Your assertion—true as far as I know—that you were not yourself a Baathist makes this worse rather than better. To have accepted several senior paid positions when—as you say—you might have avoided them makes your current suavity into something rather disgusting and opportunist. As for the "nuclear mujahideen," perhaps you were not paying attention when the Iraqi News Agency reported a meeting between Saddam Hussein and Dr. Fahhel Muslim Al-Janabi, chairman of Iraq's Nuclear Energy Authority, in which Saddam addressed his scientists as "warriors" and Al-Janabi responded by saying: "As time goes on, your sons the Mujahideen become more determined and energetic, not only to overcome difficulties, but also to invent new and more advanced ways of accomplishing their work."

In any conflict of evidence between you and Ambassador Rolf Ekeus, a distinguished Swedish socialist and venerated international civil servant, there cannot be an honest person in the world who would even split the difference, let alone take your word over his. I do not propose myself as Ekeus' spokesman, but I wonder if you would ever consent to appear on a platform where both of you might be questioned by an independent chairman? I can probably manage to pass on your acceptance if you choose to take me up on it. Meanwhile, it's degrading to mention you even in the same breath as the man who helped disarm your fascist boss after the destruction of Kuwaiti statehood had been reversed in 1991.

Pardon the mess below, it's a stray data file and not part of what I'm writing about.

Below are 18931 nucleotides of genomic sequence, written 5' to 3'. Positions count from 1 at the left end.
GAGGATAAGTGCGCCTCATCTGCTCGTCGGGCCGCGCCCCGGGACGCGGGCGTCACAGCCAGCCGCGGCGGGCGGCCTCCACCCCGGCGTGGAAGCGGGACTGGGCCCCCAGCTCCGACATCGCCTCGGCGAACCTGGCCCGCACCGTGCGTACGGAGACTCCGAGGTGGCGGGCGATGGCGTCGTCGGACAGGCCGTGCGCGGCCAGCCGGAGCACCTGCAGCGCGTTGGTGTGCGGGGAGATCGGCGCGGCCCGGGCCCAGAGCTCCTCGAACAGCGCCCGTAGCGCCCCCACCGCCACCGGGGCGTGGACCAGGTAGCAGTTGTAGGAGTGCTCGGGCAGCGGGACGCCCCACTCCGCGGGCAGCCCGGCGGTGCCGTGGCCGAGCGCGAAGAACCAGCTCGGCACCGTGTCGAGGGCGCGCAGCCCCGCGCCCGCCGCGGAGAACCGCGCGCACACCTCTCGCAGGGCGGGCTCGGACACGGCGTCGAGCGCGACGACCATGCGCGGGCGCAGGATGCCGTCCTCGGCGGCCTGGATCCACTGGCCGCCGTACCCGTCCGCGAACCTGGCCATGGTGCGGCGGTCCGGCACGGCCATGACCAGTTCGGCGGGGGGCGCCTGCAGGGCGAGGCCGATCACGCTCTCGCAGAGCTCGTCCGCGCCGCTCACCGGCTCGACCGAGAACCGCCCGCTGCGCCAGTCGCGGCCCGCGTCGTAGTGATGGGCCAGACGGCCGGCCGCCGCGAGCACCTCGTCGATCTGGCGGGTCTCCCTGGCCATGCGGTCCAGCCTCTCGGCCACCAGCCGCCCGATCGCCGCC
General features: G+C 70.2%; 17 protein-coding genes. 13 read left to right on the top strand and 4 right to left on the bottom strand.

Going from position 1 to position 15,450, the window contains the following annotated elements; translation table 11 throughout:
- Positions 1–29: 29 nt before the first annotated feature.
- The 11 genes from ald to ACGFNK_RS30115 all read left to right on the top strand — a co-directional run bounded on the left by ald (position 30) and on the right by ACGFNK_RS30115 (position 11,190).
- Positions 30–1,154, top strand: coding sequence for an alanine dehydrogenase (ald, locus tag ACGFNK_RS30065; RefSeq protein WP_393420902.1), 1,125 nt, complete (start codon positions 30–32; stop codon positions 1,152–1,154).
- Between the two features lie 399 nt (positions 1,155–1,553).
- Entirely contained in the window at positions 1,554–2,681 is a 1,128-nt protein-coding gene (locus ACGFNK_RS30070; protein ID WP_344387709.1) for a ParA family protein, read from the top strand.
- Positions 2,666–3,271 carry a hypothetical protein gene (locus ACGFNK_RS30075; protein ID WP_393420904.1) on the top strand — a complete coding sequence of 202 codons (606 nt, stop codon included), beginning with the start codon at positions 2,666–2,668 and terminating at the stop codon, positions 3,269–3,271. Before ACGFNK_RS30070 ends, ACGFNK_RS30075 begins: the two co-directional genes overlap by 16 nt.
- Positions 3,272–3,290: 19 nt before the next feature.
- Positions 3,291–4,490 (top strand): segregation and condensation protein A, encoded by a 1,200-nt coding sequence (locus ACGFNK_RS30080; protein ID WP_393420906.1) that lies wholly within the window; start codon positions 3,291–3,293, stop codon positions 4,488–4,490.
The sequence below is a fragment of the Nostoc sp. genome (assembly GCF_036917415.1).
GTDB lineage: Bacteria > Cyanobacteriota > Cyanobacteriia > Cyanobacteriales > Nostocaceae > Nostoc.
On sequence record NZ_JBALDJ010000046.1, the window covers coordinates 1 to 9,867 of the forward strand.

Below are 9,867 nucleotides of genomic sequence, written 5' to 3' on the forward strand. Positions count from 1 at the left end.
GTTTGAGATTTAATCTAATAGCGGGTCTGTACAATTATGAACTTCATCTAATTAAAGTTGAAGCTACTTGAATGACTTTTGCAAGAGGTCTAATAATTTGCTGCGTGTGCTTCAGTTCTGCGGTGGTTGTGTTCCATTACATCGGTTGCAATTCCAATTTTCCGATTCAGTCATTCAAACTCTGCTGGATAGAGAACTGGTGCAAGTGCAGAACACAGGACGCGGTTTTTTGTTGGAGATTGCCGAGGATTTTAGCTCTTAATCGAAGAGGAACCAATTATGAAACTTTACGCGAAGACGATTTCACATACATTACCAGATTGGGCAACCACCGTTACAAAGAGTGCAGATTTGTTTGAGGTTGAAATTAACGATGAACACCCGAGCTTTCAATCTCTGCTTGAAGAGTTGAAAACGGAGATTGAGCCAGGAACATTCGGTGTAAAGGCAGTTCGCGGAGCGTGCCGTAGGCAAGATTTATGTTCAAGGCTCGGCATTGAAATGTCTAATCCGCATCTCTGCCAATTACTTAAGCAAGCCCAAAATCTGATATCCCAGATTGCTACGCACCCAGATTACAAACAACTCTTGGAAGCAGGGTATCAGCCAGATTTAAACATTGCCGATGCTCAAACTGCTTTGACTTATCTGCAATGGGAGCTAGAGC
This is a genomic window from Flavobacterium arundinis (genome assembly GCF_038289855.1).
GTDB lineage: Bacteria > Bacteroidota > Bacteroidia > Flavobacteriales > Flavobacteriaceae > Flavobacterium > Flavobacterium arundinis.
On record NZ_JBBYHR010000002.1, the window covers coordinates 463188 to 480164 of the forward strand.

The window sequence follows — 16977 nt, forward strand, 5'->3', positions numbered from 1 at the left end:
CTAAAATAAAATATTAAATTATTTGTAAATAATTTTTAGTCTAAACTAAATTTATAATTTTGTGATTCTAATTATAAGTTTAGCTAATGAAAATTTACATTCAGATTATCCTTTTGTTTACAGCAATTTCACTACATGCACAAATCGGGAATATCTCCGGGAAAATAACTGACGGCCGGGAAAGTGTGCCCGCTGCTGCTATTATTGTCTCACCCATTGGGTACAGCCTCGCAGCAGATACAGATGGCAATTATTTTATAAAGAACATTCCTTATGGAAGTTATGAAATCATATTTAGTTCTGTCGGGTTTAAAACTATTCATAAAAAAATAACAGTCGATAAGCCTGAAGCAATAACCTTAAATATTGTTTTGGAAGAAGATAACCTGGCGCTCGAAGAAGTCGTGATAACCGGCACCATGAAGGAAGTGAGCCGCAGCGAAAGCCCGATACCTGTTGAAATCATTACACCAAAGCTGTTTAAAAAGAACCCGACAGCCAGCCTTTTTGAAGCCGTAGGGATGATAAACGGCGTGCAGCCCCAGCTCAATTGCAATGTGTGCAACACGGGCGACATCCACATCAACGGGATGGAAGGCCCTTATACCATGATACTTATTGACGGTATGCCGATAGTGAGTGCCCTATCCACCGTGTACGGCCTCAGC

If you now want to say that Joseph Wilson can't be relied upon even to tell the difference between you and the well-known Nizar Hamdoon, then you are taking a stand upon much firmer ground. (Except that you oddly rely on his account, rather than yours, to say that you don't recall the last meeting between Saddam and a U.S. ambassador. Have you no memory or diary of your own?) You are also wise to have avoided reading his ludicrous book. Wilson is one of the great clowns of our time, and proves it every day. By the way, he has recently spoken highly of you as "a world-class opera singer" who "went to the Vatican as his last post so that he could be near the great European opera houses in Rome." (See Craig Unger's piece in theJuly 2006 Vanity Fair.) If you think he doesn't know you well enough even to know your face, let alone to discuss your operatic accomplishments, then complain to him, not to me. I would love to be the one who put you two (back?) in touch. I certainly never said that you were actually an opera singer, though there's something minor-key operatic about your long moans and sobs of self-pity on the Wagner question. I took care to say that a liking for Wagner—which I share—is no condemnation.